Last year marked a pivotal step on the path to modernise UK airspace when West Airspace Deployment (West) was implemented after four years of development.

Covering an area twice the size of Portugal, 54,000 sq nm of airspace over southwest England and Wales was transformed through two concurrent airspace changes above 7,000ft (Systemisation) and 24,500ft Free Route Airspace (FRA). West is the most complex airspace change project NATS has ever implemented and marked a major step towards more efficient air travel in the UK.

Both systemisation and FRA are the new benchmark for airspace design that, in line with Government policy, will transform UK airspace to deliver a modern and sustainable network that continues to improve the way we fly. Everything learned from West will take us forward to the next stage of airspace modernisation across the rest of the UK in close alignment with airports who are responsible for their own designs below 7,000ft.

What’s next?

Scottish, London and Manchester Terminal Control Areas (TMAs) are set to be upgraded over the next decade. These deployments will transform approximately 42,000 sq nm of airspace – including areas that host some of the busiest airspace in the world – through systemising the lower-level network (7,000ft-24,500ft).

Following West, is the Scottish TMA. With FRA already in place in the high-level network from 2021 and performing well, work to systemise Scottish airspace below this is gaining momentum, with ACOG’s Public Engagement Exercise (PEX) now live. The PEX is designed to explain in general terms the approach to coordinating the airspace change proposals (ACPs) in a particular TMA with NATS working closely with Edinburgh and Glasgow airports.

Due to the complexity within the London TMA, airspace changes will take place in a phased approach. The first iteration of transformation in the London TMA is planned to follow closely behind the Scottish deployment and is focussed on airspace south of London and surrounding London Gatwick Airport.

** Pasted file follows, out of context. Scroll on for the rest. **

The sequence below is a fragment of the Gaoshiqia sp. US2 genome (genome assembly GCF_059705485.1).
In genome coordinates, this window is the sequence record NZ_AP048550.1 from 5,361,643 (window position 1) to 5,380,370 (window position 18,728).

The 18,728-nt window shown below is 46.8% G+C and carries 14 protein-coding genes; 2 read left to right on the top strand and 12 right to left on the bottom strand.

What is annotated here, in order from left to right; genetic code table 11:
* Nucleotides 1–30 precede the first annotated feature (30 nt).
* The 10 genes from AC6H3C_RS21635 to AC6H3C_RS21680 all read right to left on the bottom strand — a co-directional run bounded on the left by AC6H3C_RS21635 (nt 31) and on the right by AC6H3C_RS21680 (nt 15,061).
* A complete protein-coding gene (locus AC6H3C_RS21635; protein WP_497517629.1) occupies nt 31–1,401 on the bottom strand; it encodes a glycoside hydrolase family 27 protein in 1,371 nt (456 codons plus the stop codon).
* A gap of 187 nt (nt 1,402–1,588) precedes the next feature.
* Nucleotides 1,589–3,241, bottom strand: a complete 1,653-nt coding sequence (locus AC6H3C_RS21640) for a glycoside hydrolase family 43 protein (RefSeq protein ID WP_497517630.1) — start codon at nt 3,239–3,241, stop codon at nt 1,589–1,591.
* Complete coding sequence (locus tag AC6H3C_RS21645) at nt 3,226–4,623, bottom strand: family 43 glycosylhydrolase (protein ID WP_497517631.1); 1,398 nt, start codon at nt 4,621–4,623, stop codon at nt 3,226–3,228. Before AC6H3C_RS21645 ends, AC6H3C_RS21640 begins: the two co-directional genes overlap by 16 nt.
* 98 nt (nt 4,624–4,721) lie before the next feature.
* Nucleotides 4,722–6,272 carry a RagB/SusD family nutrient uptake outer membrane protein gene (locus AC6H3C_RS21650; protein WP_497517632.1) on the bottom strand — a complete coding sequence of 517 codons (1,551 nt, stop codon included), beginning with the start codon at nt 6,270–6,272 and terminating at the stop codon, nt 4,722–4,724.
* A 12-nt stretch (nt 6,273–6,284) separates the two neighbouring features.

The Manchester region is third in line. Work is progressing well with the four airports in the area – Manchester, Leeds Bradford, East Midlands, Liverpool – with a large-scale simulation planned this coming summer.

These changes are vast in their complexity and simply cannot come to fruition without close collaboration with, and consideration of stakeholders in the aviation industry. Ultimately, airspace modernisation is the industry’s most immediate means of delivering carbon and noise reduction targets, and NATS is fully committed to contributing to a more sustainable future for aviation.

As we look ahead to 2024 and beyond, there are a series of important milestones to be achieved. The TMA projects I’ve mentioned are all subject to the CAA’s CAP1616 airspace change process, a process designed to oversee development and consider approval of new airspace designs.

The CAA tracks the progress of an ACP against the requirements of the process and the Airspace Modernisation Strategy at defined moments, known as Gateways. By early 2025 we will hit two “Stage Three Gateways” for both the Scottish and London TMAs as we prepare for consultation.

Of course, UK airspace has had its fair share of changes throughout the years, but it hasn’t been upgraded on this scale since its inception in the 1950s. We host some of the busiest airspace in the world and the UK is of critical significance within the global aviation landscape. Modernising airspace allows the UK to continue as a major global player and enhance our service amidst evolving future aviation demands.

We know there’s a lot of work ahead. But through effective collaboration and engagement we will achieve simpler, safer and more efficient flying.


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